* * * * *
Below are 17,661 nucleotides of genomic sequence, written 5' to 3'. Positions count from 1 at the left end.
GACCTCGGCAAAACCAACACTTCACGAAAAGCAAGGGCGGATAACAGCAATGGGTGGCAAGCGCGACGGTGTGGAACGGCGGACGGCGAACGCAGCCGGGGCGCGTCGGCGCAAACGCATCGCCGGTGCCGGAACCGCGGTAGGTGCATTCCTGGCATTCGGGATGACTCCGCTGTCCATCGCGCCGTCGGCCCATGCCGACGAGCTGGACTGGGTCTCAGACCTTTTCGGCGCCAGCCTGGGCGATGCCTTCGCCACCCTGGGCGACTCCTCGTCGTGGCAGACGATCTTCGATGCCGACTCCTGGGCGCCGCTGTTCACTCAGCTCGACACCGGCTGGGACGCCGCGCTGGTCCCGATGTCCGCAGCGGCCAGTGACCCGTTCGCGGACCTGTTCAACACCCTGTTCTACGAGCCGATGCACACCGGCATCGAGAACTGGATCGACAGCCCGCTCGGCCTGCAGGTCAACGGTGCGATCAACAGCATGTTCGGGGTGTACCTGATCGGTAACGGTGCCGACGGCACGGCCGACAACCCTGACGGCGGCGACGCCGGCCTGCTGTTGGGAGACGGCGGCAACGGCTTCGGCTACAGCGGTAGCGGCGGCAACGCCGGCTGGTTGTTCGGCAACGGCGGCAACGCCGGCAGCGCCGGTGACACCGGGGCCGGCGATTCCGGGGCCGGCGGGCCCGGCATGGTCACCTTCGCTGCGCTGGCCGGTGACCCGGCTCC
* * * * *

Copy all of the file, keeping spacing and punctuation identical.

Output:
Below are 17,661 nucleotides of genomic sequence, written 5' to 3'. Positions count from 1 at the left end.
GACCTCGGCAAAACCAACACTTCACGAAAAGCAAGGGCGGATAACAGCAATGGGTGGCAAGCGCGACGGTGTGGAACGGCGGACGGCGAACGCAGCCGGGGCGCGTCGGCGCAAACGCATCGCCGGTGCCGGAACCGCGGTAGGTGCATTCCTGGCATTCGGGATGACTCCGCTGTCCATCGCGCCGTCGGCCCATGCCGACGAGCTGGACTGGGTCTCAGACCTTTTCGGCGCCAGCCTGGGCGATGCCTTCGCCACCCTGGGCGACTCCTCGTCGTGGCAGACGATCTTCGATGCCGACTCCTGGGCGCCGCTGTTCACTCAGCTCGACACCGGCTGGGACGCCGCGCTGGTCCCGATGTCCGCAGCGGCCAGTGACCCGTTCGCGGACCTGTTCAACACCCTGTTCTACGAGCCGATGCACACCGGCATCGAGAACTGGATCGACAGCCCGCTCGGCCTGCAGGTCAACGGTGCGATCAACAGCATGTTCGGGGTGTACCTGATCGGTAACGGTGCCGACGGCACGGCCGACAACCCTGACGGCGGCGACGCCGGCCTGCTGTTGGGAGACGGCGGCAACGGCTTCGGCTACAGCGGTAGCGGCGGCAACGCCGGCTGGTTGTTCGGCAACGGCGGCAACGCCGGCAGCGCCGGTGACACCGGGGCCGGCGATTCCGGGGCCGGCGGGCCCGGCATGGTCACCTTCGCTGCGCTGGCCGGTGACCCGGCTCC